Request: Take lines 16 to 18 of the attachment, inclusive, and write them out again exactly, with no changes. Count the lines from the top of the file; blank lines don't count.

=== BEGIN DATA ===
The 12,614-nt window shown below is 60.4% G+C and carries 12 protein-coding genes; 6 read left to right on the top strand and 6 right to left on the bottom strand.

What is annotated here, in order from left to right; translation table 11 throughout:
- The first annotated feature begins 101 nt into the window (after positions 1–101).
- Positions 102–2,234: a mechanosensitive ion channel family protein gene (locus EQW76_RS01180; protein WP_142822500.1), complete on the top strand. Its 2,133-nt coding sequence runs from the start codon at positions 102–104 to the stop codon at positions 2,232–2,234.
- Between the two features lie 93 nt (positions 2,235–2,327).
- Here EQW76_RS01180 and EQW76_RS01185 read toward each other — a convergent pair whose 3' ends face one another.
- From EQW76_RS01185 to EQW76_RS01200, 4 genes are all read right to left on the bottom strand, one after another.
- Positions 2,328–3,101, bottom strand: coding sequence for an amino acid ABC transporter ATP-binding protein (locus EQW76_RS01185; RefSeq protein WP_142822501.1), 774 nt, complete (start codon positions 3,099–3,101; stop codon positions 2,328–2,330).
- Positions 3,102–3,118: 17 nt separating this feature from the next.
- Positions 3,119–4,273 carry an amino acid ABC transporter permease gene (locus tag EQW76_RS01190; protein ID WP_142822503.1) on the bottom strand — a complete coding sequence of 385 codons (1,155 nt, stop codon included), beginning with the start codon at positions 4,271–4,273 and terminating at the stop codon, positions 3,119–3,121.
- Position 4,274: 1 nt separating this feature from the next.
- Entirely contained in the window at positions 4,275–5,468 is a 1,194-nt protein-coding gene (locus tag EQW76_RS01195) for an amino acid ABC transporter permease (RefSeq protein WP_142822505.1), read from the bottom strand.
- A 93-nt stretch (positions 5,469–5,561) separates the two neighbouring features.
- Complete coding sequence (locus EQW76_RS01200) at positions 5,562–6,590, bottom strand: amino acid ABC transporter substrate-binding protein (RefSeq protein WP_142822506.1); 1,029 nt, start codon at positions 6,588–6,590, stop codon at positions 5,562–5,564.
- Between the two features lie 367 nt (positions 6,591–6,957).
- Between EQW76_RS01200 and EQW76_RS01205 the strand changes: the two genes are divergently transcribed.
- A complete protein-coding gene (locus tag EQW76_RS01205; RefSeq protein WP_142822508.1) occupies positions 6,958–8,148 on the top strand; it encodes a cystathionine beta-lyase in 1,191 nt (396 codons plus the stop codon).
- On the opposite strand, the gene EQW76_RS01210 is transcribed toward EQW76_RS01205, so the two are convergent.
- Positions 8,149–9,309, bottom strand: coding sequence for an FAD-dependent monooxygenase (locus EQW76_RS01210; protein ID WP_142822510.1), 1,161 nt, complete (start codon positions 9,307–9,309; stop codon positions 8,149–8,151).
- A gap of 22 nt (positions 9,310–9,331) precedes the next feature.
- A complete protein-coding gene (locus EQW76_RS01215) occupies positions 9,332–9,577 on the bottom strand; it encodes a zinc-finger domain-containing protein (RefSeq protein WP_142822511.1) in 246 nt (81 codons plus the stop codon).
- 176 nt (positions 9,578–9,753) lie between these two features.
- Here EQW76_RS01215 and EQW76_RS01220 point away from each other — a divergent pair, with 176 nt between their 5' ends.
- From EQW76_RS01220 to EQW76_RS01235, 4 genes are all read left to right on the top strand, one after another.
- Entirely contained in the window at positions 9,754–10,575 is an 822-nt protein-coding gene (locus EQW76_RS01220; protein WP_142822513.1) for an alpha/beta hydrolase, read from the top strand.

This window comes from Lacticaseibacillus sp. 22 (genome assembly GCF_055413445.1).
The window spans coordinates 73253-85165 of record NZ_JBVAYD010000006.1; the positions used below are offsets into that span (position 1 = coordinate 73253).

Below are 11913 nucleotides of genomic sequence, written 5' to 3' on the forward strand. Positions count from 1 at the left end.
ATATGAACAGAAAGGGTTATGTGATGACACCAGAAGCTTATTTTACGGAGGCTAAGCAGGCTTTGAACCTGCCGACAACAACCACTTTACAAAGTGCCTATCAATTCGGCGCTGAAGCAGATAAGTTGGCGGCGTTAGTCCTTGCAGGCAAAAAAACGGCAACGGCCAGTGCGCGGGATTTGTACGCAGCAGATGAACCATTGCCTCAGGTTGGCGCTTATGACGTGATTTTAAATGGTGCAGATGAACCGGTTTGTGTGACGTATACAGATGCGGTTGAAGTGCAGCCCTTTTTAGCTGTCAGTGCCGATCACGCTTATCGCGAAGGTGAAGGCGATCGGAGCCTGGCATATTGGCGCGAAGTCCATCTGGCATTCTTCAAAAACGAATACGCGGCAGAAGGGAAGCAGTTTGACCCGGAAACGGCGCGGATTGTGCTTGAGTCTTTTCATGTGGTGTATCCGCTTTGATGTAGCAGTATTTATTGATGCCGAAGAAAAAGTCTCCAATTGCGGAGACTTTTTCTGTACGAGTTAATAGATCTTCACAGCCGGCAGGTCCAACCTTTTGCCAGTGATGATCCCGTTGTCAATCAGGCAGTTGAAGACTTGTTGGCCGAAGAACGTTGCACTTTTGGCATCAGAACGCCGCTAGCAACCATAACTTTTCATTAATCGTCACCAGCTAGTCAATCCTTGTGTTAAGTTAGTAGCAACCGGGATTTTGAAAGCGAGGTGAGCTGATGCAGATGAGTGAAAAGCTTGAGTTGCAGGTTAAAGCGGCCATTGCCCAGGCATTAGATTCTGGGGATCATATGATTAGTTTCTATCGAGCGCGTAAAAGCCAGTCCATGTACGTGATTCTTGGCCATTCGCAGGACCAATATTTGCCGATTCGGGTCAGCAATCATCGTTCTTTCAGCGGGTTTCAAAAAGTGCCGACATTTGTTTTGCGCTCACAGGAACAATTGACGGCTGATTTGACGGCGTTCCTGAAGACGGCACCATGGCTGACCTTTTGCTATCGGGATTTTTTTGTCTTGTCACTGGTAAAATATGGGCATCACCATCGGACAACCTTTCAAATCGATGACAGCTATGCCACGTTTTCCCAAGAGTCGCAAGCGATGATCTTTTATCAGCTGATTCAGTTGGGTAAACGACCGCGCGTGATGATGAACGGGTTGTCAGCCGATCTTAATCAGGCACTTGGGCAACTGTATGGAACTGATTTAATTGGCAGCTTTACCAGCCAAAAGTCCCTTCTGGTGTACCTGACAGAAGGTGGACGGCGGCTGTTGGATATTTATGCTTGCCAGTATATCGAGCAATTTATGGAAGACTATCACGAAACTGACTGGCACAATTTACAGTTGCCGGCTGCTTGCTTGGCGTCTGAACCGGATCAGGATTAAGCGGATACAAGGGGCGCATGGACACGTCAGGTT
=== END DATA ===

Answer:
- Between EQW76_RS01200 and EQW76_RS01205 the strand changes: the two genes are divergently transcribed.
- A complete protein-coding gene (locus tag EQW76_RS01205; RefSeq protein WP_142822508.1) occupies positions 6,958–8,148 on the top strand; it encodes a cystathionine beta-lyase in 1,191 nt (396 codons plus the stop codon).
- On the opposite strand, the gene EQW76_RS01210 is transcribed toward EQW76_RS01205, so the two are convergent.